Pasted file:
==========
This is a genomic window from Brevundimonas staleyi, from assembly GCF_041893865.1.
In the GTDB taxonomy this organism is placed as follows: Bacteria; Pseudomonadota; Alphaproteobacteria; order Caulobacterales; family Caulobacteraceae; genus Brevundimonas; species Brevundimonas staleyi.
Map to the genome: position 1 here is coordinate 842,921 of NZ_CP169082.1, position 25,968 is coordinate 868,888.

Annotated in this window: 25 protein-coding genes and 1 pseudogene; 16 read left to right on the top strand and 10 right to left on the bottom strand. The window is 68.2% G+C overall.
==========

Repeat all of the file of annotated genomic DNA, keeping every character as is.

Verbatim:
This is a genomic window from Brevundimonas staleyi, from assembly GCF_041893865.1.
In the GTDB taxonomy this organism is placed as follows: Bacteria; Pseudomonadota; Alphaproteobacteria; order Caulobacterales; family Caulobacteraceae; genus Brevundimonas; species Brevundimonas staleyi.
Map to the genome: position 1 here is coordinate 842,921 of NZ_CP169082.1, position 25,968 is coordinate 868,888.

Annotated in this window: 25 protein-coding genes and 1 pseudogene; 16 read left to right on the top strand and 10 right to left on the bottom strand. The window is 68.2% G+C overall.